San Franciscans Kevin Whittaker and Cory Jens recently set a new handshaking world record of 9.5 hours, beating the previous record set by two Germans by a half hour.
The two practiced shaking hands, and developed a couple of techniques - "one involves putting both your pinkies out, which allows an opening where air gets in and cools you off. The other is that one of us shakes and does all the work, while the other one relaxes," said Whittaker.
Thankfully for Whittaker and Jens, the Guinness Book of World Records only requires the record-setters to keep their hands moving up and down the whole time. In business, the art of handshaking is much more involved.
You need to convey confidence, warmth and honesty while shaking hands with your prospect, says SalesDog.com publisher Michael Dalton Johnson. While you may not break any world records with your handshake, when properly executed, you will create a good impression. Here are a few of Johnson's tips for a winning handshake:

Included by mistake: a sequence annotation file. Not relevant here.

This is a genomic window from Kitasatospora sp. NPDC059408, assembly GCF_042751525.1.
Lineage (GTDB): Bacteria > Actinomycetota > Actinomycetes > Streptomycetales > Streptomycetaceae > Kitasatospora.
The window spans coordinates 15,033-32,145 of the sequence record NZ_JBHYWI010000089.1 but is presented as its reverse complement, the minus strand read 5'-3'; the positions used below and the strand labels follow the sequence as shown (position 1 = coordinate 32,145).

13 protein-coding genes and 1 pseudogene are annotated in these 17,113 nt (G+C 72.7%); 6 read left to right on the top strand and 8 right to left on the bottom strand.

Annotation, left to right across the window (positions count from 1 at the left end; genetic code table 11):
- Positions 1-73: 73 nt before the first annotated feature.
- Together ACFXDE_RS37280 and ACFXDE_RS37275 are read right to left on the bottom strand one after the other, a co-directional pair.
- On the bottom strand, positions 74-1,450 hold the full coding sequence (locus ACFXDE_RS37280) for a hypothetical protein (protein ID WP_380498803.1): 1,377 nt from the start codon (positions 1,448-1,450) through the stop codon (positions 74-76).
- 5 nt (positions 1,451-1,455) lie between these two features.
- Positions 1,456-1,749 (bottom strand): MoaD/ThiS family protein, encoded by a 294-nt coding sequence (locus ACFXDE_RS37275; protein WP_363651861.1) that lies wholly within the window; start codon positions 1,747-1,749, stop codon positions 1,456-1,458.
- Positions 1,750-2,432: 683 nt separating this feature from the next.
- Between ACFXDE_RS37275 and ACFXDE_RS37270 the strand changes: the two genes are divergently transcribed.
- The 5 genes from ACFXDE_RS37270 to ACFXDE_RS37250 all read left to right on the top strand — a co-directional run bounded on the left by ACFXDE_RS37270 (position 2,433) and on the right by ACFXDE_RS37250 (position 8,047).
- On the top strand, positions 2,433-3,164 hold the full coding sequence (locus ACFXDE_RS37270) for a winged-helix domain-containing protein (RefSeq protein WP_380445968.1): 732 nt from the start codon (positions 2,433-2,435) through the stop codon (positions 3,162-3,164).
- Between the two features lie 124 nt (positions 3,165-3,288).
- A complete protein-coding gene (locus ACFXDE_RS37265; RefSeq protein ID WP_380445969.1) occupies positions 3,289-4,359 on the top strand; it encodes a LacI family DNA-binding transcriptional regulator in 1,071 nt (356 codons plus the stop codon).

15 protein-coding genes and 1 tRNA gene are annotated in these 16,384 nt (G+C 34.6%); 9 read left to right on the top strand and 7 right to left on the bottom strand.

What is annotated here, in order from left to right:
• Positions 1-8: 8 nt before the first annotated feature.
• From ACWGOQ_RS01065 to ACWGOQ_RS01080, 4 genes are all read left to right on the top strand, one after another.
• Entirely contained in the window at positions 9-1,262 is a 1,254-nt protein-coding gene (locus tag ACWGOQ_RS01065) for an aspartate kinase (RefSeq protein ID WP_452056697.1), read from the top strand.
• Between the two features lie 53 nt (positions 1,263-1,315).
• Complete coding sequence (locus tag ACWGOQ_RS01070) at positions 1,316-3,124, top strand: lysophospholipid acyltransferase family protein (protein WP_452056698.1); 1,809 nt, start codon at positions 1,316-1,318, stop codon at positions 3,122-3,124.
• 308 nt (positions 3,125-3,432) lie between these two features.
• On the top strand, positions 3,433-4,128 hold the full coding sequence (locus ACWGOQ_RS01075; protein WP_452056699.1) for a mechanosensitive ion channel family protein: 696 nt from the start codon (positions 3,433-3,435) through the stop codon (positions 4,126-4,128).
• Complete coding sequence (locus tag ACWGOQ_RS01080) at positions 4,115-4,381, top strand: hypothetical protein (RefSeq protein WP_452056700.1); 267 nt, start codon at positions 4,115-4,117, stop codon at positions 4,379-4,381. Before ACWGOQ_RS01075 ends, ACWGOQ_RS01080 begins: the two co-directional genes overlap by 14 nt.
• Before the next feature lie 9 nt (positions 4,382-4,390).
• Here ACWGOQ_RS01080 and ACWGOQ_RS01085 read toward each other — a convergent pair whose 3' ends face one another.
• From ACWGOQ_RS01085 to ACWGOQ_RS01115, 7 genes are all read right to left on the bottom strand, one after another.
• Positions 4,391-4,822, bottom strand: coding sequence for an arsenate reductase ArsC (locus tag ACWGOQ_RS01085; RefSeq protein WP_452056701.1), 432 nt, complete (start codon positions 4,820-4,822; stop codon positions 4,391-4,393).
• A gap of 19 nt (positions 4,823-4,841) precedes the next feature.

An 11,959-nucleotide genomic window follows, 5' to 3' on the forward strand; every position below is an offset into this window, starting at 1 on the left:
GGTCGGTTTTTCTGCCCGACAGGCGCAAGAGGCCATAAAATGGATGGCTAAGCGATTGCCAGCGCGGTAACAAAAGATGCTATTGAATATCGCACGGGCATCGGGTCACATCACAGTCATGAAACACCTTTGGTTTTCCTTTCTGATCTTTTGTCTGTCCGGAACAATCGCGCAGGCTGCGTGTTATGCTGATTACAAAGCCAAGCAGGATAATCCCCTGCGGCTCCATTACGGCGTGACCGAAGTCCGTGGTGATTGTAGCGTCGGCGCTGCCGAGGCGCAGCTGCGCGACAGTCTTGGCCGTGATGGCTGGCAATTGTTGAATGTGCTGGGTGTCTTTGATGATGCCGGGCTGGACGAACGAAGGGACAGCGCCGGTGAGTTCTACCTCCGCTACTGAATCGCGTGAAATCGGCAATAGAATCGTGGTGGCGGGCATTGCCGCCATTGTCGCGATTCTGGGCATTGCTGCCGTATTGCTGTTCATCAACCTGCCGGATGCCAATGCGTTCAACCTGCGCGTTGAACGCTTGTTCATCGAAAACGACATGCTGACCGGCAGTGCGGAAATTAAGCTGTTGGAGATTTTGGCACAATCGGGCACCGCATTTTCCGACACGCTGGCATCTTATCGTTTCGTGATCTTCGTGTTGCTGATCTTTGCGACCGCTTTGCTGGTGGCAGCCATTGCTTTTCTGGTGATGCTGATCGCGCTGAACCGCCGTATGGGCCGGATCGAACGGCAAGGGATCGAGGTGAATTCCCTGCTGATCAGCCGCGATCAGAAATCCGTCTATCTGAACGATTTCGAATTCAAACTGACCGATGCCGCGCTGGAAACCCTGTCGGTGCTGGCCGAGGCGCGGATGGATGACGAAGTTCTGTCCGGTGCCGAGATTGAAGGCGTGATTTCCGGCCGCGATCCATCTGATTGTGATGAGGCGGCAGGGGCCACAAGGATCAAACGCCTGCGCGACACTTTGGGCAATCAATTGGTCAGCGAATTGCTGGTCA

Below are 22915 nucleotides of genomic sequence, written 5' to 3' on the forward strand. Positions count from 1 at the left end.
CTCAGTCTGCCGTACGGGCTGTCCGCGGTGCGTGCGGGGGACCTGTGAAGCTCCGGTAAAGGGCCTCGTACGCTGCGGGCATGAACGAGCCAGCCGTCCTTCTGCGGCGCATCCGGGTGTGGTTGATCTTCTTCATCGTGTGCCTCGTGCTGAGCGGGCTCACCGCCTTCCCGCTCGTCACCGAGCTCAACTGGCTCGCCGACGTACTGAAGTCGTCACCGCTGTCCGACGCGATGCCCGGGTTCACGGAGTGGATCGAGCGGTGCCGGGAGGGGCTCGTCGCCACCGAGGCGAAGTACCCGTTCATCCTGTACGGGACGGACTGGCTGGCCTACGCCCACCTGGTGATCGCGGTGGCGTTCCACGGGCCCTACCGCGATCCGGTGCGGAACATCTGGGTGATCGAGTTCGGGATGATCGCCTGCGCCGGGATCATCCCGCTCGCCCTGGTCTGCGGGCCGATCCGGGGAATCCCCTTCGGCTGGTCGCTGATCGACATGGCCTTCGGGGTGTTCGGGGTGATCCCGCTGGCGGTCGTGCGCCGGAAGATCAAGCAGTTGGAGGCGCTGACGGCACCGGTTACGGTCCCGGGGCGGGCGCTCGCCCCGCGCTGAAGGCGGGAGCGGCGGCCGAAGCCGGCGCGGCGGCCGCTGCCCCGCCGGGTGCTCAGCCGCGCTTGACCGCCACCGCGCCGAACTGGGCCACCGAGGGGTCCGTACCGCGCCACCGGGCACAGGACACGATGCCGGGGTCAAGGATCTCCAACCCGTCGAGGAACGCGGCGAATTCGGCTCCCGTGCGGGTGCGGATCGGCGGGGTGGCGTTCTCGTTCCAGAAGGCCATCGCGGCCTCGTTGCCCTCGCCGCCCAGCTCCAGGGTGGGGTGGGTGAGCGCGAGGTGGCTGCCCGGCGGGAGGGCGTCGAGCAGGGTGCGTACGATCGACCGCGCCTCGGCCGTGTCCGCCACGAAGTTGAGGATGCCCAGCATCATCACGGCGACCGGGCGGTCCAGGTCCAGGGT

• Avoid the power grip. A handshake should be firm, but not overly forceful. Beware of the unconscious tendency to pull the other person toward you as you shake. This can be interpreted as aggressive, and the prospect's resistance to you will go up a notch or two.
• Look 'em in the eye. As you extend your hand, establish eye contact and smile. Show some teeth! A warm and sincere greeting can make you an instant friend - and all things being equal, people prefer to buy from friends.
• Get a grip. Never grasp the other person's fingers. Take their entire hand completely in yours, and gently pump it two or three times.
• What to say? No handshake is complete without a spoken greeting. You can't go wrong with, "It's a pleasure to meet you." When meeting someone of high rank, such as the chairman of the board or founder of a company, you may want to up the ante with, "It's a great pleasure to meet you." After the initial greeting, your conversation should begin while you are still shaking hands, for example, "John tells me you've made some significant additions to your product line." Your hand should be slowly and somewhat reluctantly withdrawn as the person begins to speak. This slow withdrawal indicates your keen interest in the person and what he is saying.
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